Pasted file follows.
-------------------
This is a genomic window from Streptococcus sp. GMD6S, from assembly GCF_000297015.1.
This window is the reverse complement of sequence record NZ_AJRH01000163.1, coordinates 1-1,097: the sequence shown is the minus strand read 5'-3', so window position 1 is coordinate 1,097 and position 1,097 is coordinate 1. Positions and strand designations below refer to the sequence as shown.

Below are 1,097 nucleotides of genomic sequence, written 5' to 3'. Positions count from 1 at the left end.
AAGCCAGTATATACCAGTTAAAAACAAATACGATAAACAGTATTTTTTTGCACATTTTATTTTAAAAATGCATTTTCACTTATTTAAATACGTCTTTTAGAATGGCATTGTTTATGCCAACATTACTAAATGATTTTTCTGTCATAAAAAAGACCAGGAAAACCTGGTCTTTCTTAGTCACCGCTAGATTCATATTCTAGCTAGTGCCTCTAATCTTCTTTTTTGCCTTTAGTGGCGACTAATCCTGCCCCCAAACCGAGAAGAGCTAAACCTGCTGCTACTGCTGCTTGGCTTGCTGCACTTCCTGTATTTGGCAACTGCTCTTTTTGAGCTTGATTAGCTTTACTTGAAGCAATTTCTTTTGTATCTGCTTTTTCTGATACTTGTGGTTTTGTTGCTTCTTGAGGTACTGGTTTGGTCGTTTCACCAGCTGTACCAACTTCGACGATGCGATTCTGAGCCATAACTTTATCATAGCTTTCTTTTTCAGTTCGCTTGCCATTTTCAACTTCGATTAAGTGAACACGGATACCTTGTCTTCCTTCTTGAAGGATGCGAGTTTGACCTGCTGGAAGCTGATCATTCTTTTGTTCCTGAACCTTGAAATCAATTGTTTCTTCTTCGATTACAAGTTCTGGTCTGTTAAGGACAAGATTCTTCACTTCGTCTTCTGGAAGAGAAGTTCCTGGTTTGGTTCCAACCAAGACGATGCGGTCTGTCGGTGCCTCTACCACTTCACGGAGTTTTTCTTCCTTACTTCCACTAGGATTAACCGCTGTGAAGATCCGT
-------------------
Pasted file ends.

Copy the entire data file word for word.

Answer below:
This is a genomic window from Streptococcus sp. GMD6S, from assembly GCF_000297015.1.
This window is the reverse complement of sequence record NZ_AJRH01000163.1, coordinates 1-1,097: the sequence shown is the minus strand read 5'-3', so window position 1 is coordinate 1,097 and position 1,097 is coordinate 1. Positions and strand designations below refer to the sequence as shown.

Below are 1,097 nucleotides of genomic sequence, written 5' to 3'. Positions count from 1 at the left end.
AAGCCAGTATATACCAGTTAAAAACAAATACGATAAACAGTATTTTTTTGCACATTTTATTTTAAAAATGCATTTTCACTTATTTAAATACGTCTTTTAGAATGGCATTGTTTATGCCAACATTACTAAATGATTTTTCTGTCATAAAAAAGACCAGGAAAACCTGGTCTTTCTTAGTCACCGCTAGATTCATATTCTAGCTAGTGCCTCTAATCTTCTTTTTTGCCTTTAGTGGCGACTAATCCTGCCCCCAAACCGAGAAGAGCTAAACCTGCTGCTACTGCTGCTTGGCTTGCTGCACTTCCTGTATTTGGCAACTGCTCTTTTTGAGCTTGATTAGCTTTACTTGAAGCAATTTCTTTTGTATCTGCTTTTTCTGATACTTGTGGTTTTGTTGCTTCTTGAGGTACTGGTTTGGTCGTTTCACCAGCTGTACCAACTTCGACGATGCGATTCTGAGCCATAACTTTATCATAGCTTTCTTTTTCAGTTCGCTTGCCATTTTCAACTTCGATTAAGTGAACACGGATACCTTGTCTTCCTTCTTGAAGGATGCGAGTTTGACCTGCTGGAAGCTGATCATTCTTTTGTTCCTGAACCTTGAAATCAATTGTTTCTTCTTCGATTACAAGTTCTGGTCTGTTAAGGACAAGATTCTTCACTTCGTCTTCTGGAAGAGAAGTTCCTGGTTTGGTTCCAACCAAGACGATGCGGTCTGTCGGTGCCTCTACCACTTCACGGAGTTTTTCTTCCTTACTTCCACTAGGATTAACCGCTGTGAAGATCCGT